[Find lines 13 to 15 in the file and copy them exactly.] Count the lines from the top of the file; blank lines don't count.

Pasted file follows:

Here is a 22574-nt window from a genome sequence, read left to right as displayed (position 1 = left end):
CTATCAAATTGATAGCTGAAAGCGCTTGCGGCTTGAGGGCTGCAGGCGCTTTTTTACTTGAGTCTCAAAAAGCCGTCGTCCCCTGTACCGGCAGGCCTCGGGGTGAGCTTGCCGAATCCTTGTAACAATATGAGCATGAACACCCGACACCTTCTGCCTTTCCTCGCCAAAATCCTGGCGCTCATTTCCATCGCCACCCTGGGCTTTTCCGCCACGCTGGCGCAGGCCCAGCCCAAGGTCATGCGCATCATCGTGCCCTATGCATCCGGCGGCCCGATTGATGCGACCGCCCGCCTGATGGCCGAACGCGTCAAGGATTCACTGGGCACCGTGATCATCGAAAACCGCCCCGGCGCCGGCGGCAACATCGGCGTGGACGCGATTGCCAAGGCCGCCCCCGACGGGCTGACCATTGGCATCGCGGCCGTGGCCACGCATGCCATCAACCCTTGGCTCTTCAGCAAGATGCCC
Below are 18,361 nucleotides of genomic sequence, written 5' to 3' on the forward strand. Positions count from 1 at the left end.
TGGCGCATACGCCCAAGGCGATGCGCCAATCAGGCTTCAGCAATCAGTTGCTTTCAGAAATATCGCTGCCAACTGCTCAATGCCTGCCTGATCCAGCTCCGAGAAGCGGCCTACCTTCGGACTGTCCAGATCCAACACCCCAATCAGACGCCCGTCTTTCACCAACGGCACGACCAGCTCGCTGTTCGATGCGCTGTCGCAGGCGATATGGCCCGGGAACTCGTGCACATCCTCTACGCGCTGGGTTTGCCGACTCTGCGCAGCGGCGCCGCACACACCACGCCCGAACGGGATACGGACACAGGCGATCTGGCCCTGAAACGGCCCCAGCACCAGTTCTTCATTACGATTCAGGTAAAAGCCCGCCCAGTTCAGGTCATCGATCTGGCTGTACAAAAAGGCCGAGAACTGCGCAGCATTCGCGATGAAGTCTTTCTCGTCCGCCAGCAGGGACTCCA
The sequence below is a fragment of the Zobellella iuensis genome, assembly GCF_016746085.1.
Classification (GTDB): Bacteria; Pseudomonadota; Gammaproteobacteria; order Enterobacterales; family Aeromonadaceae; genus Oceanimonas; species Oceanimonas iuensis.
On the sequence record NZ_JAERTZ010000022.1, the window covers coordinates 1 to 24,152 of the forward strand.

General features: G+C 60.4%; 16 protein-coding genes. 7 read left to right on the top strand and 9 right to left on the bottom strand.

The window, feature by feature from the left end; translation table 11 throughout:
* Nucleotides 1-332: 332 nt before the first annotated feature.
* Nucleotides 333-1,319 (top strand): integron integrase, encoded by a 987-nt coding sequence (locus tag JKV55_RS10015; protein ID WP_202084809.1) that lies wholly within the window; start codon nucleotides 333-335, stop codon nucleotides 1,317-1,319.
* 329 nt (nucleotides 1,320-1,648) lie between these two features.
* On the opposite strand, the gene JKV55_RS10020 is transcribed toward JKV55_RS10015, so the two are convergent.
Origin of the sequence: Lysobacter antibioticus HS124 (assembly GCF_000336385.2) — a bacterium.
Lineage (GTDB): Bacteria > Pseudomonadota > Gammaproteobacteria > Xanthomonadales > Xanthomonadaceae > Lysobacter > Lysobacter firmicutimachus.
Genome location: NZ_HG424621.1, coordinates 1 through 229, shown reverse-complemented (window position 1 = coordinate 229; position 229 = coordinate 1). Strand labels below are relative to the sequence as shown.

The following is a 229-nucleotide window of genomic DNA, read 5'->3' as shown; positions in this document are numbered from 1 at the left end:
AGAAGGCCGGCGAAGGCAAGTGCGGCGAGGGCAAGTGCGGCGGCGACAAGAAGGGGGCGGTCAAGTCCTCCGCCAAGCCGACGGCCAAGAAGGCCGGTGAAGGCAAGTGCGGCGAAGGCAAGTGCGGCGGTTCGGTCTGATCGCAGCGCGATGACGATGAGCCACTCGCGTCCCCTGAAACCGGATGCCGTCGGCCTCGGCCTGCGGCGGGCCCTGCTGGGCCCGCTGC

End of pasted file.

* On the opposite strand, the gene JKV55_RS10020 is transcribed toward JKV55_RS10015, so the two are convergent.
Origin of the sequence: Lysobacter antibioticus HS124 (assembly GCF_000336385.2) — a bacterium.
Lineage (GTDB): Bacteria > Pseudomonadota > Gammaproteobacteria > Xanthomonadales > Xanthomonadaceae > Lysobacter > Lysobacter firmicutimachus.